Looking at the fiddle, it's an interesting case of differing interpretations of the spec.
The spec itself is somewhat .... uh.... brief; I can see room for both interpretations.
The spec says:
Equal to the advance measure of the "0" (ZERO, U+0030) glyph found in the font used to render it.
So 'ch' is the width of an "0". The question that isn't answered in the spec is whether that should include the spacing around the character:
Should it be consistent with the 'em' unit (which is the width of the 'm', including font spacing)?
Or should it be consistent with 'ex', which is the height of the 'x' character (without any spacing considerations; ie just the actual glyph)?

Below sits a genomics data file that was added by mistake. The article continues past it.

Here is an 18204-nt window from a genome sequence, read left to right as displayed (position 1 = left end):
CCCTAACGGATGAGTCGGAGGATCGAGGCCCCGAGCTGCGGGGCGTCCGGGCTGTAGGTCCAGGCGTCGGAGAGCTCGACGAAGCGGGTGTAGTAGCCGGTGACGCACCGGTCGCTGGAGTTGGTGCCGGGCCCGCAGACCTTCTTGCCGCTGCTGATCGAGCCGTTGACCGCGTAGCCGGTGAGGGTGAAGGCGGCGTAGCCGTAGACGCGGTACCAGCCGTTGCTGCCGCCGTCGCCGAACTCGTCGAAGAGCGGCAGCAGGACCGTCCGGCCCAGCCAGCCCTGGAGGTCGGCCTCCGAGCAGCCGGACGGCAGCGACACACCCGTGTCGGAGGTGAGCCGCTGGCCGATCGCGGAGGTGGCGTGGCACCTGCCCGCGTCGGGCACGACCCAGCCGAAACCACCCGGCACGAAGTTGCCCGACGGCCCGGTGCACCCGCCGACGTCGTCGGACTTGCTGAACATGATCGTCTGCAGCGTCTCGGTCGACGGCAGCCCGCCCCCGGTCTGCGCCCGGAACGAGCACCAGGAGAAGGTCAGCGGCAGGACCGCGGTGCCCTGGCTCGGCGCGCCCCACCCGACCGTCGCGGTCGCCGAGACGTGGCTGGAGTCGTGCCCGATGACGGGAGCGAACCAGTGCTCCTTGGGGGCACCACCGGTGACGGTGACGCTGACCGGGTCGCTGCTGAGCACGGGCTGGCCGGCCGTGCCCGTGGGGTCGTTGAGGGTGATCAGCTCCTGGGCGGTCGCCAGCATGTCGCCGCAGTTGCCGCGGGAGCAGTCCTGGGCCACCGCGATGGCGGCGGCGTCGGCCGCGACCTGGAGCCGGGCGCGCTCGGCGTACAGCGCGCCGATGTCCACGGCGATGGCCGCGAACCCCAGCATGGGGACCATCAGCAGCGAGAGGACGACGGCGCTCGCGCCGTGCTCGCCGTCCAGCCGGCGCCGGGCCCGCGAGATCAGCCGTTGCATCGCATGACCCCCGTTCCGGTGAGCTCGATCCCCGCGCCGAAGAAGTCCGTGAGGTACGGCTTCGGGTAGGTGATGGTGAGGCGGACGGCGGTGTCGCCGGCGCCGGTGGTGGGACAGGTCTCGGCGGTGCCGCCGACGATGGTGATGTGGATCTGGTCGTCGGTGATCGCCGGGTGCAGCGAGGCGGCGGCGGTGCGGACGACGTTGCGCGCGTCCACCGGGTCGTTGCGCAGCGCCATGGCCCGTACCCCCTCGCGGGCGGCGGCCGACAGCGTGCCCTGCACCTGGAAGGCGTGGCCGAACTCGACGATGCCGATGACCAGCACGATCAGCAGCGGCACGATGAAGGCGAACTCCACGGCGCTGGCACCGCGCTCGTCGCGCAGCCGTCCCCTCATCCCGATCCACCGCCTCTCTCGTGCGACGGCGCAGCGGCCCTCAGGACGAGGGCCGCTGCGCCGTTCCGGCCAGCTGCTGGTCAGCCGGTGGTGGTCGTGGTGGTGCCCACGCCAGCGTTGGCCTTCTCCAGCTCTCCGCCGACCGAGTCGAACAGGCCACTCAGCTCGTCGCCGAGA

I think I know which one I'd pick if I was writing a browser, but as I say I can see an argument for both cases given the lack of clarity in the spec.
I guess in the face of that kind of ambiguity, and with two clearly different implementations between browsers, the only sensible option is not to use the 'ch' unit at all until there is better consensus.
Thankfully 'em' and 'ex' are available and consistent, and also provide font-relative sizing. I guess under the circumstances, the best advice I can give is to stick with them.
The only way I can think of to work around it would be to have a custom font with a default of zero letter spacing. My thought process is that this should remove the ambiguity between the interpretations, but would mess up other aspects of your font rendering somewhat. I guess you could then set the letter spacing manually, but you'd still probably have other issues. Not a solution I'd reall suggest trying, to be honest.